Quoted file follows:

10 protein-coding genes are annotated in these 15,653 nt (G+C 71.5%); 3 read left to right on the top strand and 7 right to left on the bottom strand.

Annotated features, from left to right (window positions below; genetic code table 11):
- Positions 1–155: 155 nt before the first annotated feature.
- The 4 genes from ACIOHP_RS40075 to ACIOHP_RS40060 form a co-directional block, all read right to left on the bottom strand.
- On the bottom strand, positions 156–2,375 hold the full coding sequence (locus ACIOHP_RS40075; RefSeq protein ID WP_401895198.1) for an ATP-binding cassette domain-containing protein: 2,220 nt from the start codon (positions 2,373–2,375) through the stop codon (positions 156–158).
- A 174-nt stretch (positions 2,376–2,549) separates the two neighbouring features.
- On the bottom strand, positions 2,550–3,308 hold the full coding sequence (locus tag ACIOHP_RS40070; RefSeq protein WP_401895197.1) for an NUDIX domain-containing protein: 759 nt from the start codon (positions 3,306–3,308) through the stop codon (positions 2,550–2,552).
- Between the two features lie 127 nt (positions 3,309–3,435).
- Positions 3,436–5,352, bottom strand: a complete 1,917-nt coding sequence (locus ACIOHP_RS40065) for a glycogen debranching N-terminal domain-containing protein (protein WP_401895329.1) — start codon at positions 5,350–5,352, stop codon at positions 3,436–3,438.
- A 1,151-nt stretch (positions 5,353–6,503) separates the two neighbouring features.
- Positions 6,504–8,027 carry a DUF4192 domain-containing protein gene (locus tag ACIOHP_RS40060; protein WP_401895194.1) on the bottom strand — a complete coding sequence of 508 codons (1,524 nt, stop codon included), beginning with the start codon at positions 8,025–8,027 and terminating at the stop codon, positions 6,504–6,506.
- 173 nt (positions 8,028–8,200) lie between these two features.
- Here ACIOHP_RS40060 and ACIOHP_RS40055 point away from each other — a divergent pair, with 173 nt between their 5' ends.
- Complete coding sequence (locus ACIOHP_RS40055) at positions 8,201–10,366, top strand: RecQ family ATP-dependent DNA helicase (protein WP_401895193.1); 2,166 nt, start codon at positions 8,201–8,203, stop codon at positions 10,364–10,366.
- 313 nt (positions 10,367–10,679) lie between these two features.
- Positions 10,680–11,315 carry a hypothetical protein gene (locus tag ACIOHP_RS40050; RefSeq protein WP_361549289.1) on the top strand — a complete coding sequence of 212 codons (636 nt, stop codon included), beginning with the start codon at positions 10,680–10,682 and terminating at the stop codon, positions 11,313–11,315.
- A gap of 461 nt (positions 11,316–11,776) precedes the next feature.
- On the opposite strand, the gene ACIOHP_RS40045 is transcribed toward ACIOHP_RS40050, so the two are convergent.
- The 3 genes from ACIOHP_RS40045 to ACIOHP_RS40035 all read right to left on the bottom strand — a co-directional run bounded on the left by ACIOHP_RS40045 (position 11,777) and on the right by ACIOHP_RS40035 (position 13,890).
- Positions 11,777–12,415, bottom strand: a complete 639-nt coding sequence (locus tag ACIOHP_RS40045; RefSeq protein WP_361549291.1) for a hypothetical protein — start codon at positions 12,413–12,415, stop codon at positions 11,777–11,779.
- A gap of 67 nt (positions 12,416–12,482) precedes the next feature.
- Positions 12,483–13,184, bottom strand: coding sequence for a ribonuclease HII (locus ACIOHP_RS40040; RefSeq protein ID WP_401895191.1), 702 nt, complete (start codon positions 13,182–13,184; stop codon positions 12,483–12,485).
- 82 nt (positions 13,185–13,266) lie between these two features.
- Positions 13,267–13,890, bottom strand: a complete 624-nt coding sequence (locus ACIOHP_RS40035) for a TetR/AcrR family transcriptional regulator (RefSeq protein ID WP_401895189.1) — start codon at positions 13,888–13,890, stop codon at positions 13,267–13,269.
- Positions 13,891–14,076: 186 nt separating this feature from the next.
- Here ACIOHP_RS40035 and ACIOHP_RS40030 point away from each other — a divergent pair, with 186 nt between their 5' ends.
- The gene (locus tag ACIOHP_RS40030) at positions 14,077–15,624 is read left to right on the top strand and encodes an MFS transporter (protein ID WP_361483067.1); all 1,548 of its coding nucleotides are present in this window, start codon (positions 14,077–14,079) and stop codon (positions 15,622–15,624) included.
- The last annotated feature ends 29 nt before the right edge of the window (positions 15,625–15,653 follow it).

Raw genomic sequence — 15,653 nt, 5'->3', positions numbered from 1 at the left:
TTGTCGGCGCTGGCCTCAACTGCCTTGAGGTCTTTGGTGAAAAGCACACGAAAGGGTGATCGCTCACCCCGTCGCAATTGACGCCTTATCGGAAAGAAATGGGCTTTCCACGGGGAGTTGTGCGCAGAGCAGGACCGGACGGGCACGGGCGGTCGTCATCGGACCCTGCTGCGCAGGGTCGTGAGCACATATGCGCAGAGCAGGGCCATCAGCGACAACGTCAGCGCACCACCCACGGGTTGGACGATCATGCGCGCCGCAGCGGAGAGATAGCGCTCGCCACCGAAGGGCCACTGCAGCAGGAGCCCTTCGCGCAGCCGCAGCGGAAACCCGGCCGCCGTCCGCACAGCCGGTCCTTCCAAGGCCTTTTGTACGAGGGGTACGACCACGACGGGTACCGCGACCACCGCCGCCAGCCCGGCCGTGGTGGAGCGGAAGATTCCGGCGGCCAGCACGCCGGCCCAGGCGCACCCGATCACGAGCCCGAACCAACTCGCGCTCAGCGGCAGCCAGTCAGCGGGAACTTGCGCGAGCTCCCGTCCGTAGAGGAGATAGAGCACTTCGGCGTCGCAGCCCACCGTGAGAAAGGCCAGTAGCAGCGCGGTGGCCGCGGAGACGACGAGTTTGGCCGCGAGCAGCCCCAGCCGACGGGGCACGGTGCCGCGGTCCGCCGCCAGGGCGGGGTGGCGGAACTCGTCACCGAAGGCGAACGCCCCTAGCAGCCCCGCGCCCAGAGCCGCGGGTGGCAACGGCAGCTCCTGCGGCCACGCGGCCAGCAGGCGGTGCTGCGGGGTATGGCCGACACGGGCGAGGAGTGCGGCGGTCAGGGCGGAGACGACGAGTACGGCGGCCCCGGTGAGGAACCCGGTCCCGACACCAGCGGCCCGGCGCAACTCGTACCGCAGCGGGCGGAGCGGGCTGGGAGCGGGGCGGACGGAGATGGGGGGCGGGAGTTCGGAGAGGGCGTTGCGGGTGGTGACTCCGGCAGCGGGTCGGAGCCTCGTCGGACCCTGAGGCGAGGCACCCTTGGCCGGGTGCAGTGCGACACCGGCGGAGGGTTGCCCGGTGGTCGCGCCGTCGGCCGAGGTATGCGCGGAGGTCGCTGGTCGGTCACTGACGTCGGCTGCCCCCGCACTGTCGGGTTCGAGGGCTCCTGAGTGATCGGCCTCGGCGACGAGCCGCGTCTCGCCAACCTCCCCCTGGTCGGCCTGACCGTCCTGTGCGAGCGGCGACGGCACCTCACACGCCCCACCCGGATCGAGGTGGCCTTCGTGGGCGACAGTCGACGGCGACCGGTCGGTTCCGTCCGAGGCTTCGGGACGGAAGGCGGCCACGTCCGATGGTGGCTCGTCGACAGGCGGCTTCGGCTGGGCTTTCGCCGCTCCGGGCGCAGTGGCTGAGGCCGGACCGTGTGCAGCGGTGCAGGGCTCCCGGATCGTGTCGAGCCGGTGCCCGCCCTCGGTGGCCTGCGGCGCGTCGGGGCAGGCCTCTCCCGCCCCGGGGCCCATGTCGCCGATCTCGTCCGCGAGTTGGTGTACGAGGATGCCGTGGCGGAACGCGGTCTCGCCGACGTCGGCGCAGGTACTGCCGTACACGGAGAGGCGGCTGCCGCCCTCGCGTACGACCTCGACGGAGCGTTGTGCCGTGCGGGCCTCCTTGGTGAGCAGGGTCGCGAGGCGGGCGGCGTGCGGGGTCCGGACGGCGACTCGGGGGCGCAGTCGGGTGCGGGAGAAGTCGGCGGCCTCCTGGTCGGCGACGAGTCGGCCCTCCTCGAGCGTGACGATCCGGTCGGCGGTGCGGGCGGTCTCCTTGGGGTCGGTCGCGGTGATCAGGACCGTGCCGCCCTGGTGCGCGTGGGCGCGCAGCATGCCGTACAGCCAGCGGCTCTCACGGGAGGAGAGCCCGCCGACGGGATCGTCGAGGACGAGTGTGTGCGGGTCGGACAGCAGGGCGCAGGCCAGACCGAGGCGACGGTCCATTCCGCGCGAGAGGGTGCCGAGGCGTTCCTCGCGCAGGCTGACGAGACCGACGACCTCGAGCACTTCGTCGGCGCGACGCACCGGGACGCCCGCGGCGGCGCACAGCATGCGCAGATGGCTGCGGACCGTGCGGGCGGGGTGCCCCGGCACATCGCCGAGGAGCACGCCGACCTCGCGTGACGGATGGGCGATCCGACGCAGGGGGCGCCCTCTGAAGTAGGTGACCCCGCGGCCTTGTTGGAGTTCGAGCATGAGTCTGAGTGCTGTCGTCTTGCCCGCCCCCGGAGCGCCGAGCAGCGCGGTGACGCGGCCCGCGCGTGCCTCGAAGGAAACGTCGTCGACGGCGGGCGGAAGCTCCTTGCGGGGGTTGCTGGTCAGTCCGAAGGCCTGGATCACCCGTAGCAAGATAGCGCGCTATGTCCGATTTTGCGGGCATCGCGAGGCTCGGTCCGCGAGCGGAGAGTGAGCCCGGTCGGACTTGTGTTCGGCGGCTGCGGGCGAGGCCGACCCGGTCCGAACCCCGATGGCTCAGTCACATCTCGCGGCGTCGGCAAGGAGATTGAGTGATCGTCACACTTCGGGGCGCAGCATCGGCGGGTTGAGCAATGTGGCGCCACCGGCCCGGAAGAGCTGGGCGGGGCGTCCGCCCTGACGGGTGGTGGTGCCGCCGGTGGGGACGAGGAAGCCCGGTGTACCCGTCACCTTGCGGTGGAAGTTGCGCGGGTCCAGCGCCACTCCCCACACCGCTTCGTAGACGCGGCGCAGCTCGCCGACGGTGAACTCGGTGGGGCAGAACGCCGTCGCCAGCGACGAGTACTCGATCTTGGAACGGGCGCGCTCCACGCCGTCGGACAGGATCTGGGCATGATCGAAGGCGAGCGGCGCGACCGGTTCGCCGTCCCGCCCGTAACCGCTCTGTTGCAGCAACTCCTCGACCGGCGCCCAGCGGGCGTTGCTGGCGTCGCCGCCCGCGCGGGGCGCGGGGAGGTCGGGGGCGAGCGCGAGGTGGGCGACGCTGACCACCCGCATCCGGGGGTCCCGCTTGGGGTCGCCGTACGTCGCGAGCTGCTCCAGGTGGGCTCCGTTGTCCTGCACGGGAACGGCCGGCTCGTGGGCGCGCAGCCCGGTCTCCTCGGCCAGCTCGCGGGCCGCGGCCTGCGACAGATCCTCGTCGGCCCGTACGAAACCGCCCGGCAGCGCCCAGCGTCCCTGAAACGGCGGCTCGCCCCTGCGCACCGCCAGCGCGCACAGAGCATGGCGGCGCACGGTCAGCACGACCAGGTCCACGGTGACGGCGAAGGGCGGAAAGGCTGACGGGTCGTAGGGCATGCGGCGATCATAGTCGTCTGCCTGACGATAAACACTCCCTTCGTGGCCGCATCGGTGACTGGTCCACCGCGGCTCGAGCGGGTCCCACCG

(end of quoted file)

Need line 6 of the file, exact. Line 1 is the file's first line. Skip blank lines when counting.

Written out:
- A 174-nt stretch (positions 2,376–2,549) separates the two neighbouring features.